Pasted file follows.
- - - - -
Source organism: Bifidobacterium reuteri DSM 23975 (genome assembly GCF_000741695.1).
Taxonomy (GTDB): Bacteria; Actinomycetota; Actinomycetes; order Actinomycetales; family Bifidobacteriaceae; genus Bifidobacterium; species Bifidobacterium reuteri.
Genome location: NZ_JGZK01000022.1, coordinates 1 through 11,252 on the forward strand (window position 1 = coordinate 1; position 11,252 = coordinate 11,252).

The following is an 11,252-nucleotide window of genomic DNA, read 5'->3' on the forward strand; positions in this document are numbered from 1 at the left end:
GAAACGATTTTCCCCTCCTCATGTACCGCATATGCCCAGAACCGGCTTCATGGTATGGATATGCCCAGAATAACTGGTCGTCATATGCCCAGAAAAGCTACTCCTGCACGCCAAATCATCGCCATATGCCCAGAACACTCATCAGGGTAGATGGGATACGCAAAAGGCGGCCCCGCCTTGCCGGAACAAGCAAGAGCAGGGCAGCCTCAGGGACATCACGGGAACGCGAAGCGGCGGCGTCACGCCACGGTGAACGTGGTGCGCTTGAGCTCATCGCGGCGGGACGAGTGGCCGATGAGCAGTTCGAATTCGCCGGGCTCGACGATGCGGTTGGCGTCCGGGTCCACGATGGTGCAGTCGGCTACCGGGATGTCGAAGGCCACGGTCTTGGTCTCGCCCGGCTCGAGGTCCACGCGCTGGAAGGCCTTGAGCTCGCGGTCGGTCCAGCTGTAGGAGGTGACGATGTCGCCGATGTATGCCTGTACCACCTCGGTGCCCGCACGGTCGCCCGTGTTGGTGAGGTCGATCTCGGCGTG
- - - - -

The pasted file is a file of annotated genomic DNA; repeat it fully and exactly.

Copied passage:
Source organism: Bifidobacterium reuteri DSM 23975 (genome assembly GCF_000741695.1).
Taxonomy (GTDB): Bacteria; Actinomycetota; Actinomycetes; order Actinomycetales; family Bifidobacteriaceae; genus Bifidobacterium; species Bifidobacterium reuteri.
Genome location: NZ_JGZK01000022.1, coordinates 1 through 11,252 on the forward strand (window position 1 = coordinate 1; position 11,252 = coordinate 11,252).

The following is an 11,252-nucleotide window of genomic DNA, read 5'->3' on the forward strand; positions in this document are numbered from 1 at the left end:
GAAACGATTTTCCCCTCCTCATGTACCGCATATGCCCAGAACCGGCTTCATGGTATGGATATGCCCAGAATAACTGGTCGTCATATGCCCAGAAAAGCTACTCCTGCACGCCAAATCATCGCCATATGCCCAGAACACTCATCAGGGTAGATGGGATACGCAAAAGGCGGCCCCGCCTTGCCGGAACAAGCAAGAGCAGGGCAGCCTCAGGGACATCACGGGAACGCGAAGCGGCGGCGTCACGCCACGGTGAACGTGGTGCGCTTGAGCTCATCGCGGCGGGACGAGTGGCCGATGAGCAGTTCGAATTCGCCGGGCTCGACGATGCGGTTGGCGTCCGGGTCCACGATGGTGCAGTCGGCTACCGGGATGTCGAAGGCCACGGTCTTGGTCTCGCCCGGCTCGAGGTCCACGCGCTGGAAGGCCTTGAGCTCGCGGTCGGTCCAGCTGTAGGAGGTGACGATGTCGCCGATGTATGCCTGTACCACCTCGGTGCCCGCACGGTCGCCCGTGTTGGTGAGGTCGATCTCGGCGTG